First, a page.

use i n a state agency report, and he used t h a t document a s a basis for his proposal.
FPR acknowledges copying only one figure and one paragraph. There is not
complete overlap of copied text i n the state agency report and the proposal, leading
u s to conclude Subject A copied the non-overlapping material. The state agency
report lists only Subject A a s its author, which tends to support FPR's testimony to
the committee t h a t she did not contribute significantly to it. I n considering Subject
A's and FPR's statements, we agree with the committee's reasoning t h a t held
Subject A, a s PI of the NSF proposal, responsible for the copied material i n it. We
concur with the University that a preponderance of evidence supports the
conclusion Subject A committed plagiarism.
      Subject A claims FPR wrote much of the previous state agency report and
therefore she was responsible,for the copied text in that document. If his version
were true, then his knowingly t a h n g sole authorship credit for the state agency
report would have been ethically questionable a s he did not give appropriate credit
to FPR, who he is now claiming was a significant author of t h a t document. Then, if
he further incorporated FPR's previous material into his proposal without
acknowledging her authorship, he would have also violated NSF's Grant Proposal
Guide:45
        NSF expects strict adherence to the rules of proper scholarship and
        attribution. The responsibility for proper attribution and citation rests


41 (redacted), Executive Vice President and Provost.
42 We noted the adjudicator's response (Appendix I) states the University is "willing to take
necessary corrective action with" the subject. We called the Vice President for Research to ask about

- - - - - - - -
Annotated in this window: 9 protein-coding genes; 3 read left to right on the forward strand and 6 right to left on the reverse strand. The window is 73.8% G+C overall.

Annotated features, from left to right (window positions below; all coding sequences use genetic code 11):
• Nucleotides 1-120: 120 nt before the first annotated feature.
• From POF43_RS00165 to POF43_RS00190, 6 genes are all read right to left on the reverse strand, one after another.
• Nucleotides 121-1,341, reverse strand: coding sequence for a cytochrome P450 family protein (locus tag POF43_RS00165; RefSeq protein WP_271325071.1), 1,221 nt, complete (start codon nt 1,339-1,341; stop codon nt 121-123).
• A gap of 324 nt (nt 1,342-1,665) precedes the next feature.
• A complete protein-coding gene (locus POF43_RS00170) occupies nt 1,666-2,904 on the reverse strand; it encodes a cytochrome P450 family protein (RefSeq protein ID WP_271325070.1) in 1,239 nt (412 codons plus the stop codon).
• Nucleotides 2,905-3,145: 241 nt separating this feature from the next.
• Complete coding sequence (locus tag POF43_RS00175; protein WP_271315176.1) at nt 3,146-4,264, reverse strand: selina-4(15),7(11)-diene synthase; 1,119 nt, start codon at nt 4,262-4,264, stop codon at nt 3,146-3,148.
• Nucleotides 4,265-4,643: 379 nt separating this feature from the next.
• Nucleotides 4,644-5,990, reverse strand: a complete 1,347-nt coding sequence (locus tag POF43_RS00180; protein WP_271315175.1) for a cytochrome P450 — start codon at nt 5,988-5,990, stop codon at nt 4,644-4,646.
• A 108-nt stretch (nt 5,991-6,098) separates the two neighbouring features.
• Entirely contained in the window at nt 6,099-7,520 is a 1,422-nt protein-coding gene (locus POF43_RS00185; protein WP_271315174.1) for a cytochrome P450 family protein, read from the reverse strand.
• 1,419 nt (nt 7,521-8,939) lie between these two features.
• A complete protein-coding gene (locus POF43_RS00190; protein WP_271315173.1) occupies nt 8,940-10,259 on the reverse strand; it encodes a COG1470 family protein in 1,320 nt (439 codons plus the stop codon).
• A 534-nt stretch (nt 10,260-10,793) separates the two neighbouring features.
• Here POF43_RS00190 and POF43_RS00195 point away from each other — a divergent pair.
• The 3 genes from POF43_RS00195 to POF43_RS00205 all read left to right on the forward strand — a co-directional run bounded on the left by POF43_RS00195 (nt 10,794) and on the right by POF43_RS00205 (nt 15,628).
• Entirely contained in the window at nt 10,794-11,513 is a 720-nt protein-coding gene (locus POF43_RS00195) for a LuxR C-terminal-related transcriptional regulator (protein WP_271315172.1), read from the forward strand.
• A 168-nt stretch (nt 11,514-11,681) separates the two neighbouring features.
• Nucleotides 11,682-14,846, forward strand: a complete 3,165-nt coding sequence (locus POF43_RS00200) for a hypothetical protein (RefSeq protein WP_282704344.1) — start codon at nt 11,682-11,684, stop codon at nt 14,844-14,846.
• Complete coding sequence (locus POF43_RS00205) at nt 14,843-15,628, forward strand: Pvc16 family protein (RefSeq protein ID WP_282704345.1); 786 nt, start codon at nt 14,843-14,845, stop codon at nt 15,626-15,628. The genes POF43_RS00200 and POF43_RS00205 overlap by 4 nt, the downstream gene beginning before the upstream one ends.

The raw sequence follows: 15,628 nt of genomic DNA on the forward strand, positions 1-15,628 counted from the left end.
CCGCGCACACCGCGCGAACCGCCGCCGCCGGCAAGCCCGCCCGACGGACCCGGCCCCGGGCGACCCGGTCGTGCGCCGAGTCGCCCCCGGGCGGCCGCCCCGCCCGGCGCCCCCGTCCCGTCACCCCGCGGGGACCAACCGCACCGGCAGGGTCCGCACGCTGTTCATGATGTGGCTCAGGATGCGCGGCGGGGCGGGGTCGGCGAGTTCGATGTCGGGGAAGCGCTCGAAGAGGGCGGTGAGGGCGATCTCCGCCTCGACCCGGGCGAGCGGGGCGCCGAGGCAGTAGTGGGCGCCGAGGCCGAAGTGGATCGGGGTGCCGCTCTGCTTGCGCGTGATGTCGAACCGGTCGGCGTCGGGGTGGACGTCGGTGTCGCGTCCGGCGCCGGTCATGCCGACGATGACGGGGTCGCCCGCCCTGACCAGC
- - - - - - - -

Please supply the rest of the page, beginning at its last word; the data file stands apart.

the odd phrasing and whether the actions were actually implemented. He said he was under the
mistaken assumption NSF had to approve their actions. I explained this was not the case as the
University acted in its best interests independently of NSF. The VP said the subject agreed to the
actions, and the VP would implement them.
43 See Appendix (I).
44 For our discussion of intent, see p. 7 of this ROI. For our discussion of evidence of a pattern of
plagiarism, see p. 8 of this ROI.
45 Grant Proposal Guide, NSF 04-23, I.D.3 Full Proposal
(http:/Iwww .nsf.gov/publications/pub_summ.jsp?ods~key=gpg).


                                                                                                Pg. 6
       with authors of a proposal; all parts of the proposal should be prepared
       with equal care for this concern. Authors other than the PI (or any co-
       PI) should be named and acknowledged. Serious failure to adhere to
       such standards can result in findings of research misconduct.
Therefore, by his own account, Subject A did not give FPR authorship credit i n the
proposal a s required. Since the amount of copied text is significant, his deprivation
of authorship credit would be a serious failure to adhere to NSF's standards. I n any
case, for the reasons discussed above, we conclude Subject A's claims are not
supported by a preponderance of the evidence; thus, he was responsible for the
copied text.
                                          THEACT
     Subject A copied 1figure and approximately 137 lines of text verbatim from 18
sources, without quotation marks or appropriate citation, into the proposal.46 The
University committee determined this action met the definition of plagiarism, and
we concur.
                                           INTENT
     The committee concluded Subject A acted carelessly in plaparizing. Subject
A's proposal had a significant amount of unattributed, verbatim copied text,
including one copied figure, from multiple sources. The committee suggested this
"sheer volume of plagiarized material without any citations indicates a clear intent
on his part to put i n the citations prior to proposal submission," but t h a t "he failed
to do" so, and t h a t the failure was due to "a significant level of carelessness."47 We
disagree. While copying a few lines from a single source may be careless under
some circumstances, copying from 18 sources indicates knowing action. Taking all
the evidence into account, we conclude a preponderance of the evidence supports the
conclusion Subject A acted knowingly in copying 1figure and approximately 137
lines of text verbatim from 18 sources without appropriate citation.

      NSF's Research Misconduct Regulation states t h a t a finding of misconduct
requires: (1)there be a significant departure from accepted practices of the relevant
research community; and (2) the research misconduct be committed intentionally, or